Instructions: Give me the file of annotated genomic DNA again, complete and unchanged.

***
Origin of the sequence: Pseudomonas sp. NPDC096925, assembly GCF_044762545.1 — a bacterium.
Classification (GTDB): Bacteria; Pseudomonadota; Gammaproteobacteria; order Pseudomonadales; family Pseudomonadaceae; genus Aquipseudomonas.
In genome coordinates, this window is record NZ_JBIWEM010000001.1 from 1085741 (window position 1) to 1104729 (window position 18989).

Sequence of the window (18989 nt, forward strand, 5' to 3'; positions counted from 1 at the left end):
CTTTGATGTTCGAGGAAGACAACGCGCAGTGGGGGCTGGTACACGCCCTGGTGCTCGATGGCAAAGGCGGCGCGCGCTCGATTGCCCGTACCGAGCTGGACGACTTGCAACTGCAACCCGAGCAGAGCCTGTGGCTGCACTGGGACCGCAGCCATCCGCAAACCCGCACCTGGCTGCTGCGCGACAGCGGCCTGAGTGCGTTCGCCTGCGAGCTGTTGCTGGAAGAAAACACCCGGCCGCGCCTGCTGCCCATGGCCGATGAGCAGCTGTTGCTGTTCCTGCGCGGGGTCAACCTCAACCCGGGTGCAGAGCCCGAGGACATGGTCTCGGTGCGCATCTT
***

Origin of the sequence: Pseudomonas sp. NPDC096925, assembly GCF_044762545.1 — a bacterium.
Classification (GTDB): Bacteria; Pseudomonadota; Gammaproteobacteria; order Pseudomonadales; family Pseudomonadaceae; genus Aquipseudomonas.
In genome coordinates, this window is record NZ_JBIWEM010000001.1 from 1085741 (window position 1) to 1104729 (window position 18989).

Sequence of the window (18989 nt, forward strand, 5' to 3'; positions counted from 1 at the left end):
CTTTGATGTTCGAGGAAGACAACGCGCAGTGGGGGCTGGTACACGCCCTGGTGCTCGATGGCAAAGGCGGCGCGCGCTCGATTGCCCGTACCGAGCTGGACGACTTGCAACTGCAACCCGAGCAGAGCCTGTGGCTGCACTGGGACCGCAGCCATCCGCAAACCCGCACCTGGCTGCTGCGCGACAGCGGCCTGAGTGCGTTCGCCTGCGAGCTGTTGCTGGAAGAAAACACCCGGCCGCGCCTGCTGCCCATGGCCGATGAGCAGCTGTTGCTGTTCCTGCGCGGGGTCAACCTCAACCCGGGTGCAGAGCCCGAGGACATGGTCTCGGTGCGCATCTT